Journal Article

Precise mass and radius values for the white dwarf and low mass M dwarf in the pre-cataclysmic binary NN Serpentis

S. G. Parsons, T. R. Marsh, C. M. Copperwheat, V. S. Dhillon, S. P. Littlefair, B. T. Gänsicke and R. Hickman

in Monthly Notices of the Royal Astronomical Society

Published on behalf of The Royal Astronomical Society

Volume 402, issue 4, pages 2591-2608
Published in print March 2010 | ISSN: 0035-8711
Published online March 2010 | e-ISSN: 1365-2966 | DOI:
Precise mass and radius values for the white dwarf and low mass M dwarf in the pre-cataclysmic binary NN Serpentis

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Using the high resolution Ultraviolet and Visual Echelle Spectrograph (UVES) mounted on the Very Large Telescope in combination with photometry from the high-speed CCD camera ULTRACAM, we derive precise system parameters for the pre-cataclysmic binary NN Ser. A model fit to the ULTRACAM light curves gives the orbital inclination as and the scaled radii, RWD/a and Rsec/a. Analysis of the He ii 4686 Å absorption line gives a radial velocity amplitude for the white dwarf of KWD= 62.3 ± 1.9 km s−1. We find that the irradiation-induced emission lines from the surface of the secondary star give a range of observed radial velocity amplitudes due to differences in optical depths in the lines. We correct these values to the centre of mass of the secondary star by computing line profiles from the irradiated face of the secondary star. We determine a radial velocity of Ksec= 301 ± 3 km s−1, with an error dominated by the systematic effects of the model. This leads to a binary separation of a= 0.934 ± 0.009 R, radii of RWD= 0.0211 ± 0.0002 R and Rsec= 0.149 ± 0.002 R and masses of MWD= 0.535 ± 0.012 M and Msec= 0.111 ± 0.004 M. The masses and radii of both components of NN Ser were measured independently of any mass–radius relation. For the white dwarf, the measured mass, radius and temperature show excellent agreement with a ‘thick’ hydrogen layer of fractional mass MH/MWD= 10−4. The measured radius of the secondary star is 10 per cent larger than predicted by models, however, correcting for irradiation accounts for most of this inconsistency, hence the secondary star in NN Ser is one of the first precisely measured very low mass objects (M≲ 0.3 M) to show good agreement with models. ULTRACAM r′, i′ and z′ photometry taken during the primary eclipse determines the colours of the secondary star as (r′−i′)sec= 1.4 ± 0.1 and (i′−z′)sec= 0.8 ± 0.1 which corresponds to a spectral type of M4 ± 0.5. This is consistent with the derived mass, demonstrating that there is no detectable heating of the unirradiated face, despite intercepting radiative energy from the white dwarf which exceeds its own luminosity by over a factor of 20.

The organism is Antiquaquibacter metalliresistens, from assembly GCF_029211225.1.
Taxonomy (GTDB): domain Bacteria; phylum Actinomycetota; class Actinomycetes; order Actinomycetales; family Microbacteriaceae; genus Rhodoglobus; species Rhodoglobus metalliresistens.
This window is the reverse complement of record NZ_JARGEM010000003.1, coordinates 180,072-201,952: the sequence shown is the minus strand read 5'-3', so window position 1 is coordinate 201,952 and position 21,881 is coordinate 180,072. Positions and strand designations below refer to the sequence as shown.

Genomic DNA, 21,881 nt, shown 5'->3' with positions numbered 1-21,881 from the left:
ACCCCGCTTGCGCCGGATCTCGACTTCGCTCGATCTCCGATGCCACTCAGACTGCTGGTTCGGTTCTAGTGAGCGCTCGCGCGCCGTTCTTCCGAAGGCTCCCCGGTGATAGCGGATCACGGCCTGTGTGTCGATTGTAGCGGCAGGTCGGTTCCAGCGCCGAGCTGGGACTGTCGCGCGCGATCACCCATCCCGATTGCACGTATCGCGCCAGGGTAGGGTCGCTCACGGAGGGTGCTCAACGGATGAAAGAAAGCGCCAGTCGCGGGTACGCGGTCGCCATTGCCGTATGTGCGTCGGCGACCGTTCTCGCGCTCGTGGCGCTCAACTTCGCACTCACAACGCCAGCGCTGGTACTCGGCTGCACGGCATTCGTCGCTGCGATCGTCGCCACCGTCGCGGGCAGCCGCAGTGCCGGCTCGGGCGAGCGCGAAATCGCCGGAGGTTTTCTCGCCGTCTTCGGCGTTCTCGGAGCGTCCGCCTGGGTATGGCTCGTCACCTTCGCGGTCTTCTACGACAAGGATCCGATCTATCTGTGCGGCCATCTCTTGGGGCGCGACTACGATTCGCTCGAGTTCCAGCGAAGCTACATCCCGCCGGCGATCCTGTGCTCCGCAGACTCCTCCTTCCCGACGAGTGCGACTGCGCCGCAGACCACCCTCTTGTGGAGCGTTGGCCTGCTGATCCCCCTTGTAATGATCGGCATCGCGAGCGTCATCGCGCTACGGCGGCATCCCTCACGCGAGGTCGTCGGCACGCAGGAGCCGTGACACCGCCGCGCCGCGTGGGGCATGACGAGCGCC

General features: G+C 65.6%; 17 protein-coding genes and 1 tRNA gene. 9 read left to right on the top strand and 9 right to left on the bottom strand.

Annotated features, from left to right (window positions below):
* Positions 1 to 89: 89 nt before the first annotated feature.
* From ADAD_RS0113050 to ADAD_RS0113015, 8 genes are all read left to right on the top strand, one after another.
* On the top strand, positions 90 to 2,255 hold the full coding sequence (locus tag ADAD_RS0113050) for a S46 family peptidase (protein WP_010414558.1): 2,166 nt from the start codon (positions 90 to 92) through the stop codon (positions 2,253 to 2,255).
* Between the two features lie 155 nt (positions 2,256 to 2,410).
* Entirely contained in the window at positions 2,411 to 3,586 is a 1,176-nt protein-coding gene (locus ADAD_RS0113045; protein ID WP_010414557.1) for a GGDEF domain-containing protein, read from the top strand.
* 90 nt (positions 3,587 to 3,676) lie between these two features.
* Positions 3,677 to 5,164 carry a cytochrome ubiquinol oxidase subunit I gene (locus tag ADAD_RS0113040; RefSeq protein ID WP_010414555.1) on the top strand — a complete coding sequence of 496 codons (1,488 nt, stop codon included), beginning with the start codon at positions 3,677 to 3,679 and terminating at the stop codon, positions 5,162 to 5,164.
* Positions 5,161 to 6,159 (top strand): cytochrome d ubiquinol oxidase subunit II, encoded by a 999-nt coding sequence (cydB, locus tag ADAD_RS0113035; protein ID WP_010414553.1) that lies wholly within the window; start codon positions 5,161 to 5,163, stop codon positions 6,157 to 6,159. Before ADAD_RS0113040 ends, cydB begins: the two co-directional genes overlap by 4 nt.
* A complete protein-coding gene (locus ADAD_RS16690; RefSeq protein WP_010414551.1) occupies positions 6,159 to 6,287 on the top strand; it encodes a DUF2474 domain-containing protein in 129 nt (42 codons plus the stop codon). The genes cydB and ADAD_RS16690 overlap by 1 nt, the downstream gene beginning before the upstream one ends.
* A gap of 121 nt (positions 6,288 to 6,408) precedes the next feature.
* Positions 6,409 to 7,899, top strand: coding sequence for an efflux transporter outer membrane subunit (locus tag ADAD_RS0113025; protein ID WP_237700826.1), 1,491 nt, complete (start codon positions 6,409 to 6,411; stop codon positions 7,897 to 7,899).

Keywords: binaries: eclipsing; stars: fundamental parameters; stars: individual: NN Ser; stars: late-type; white dwarfs

Journal Article.  11781 words.  Illustrated.

Subjects: Astronomy and Astrophysics

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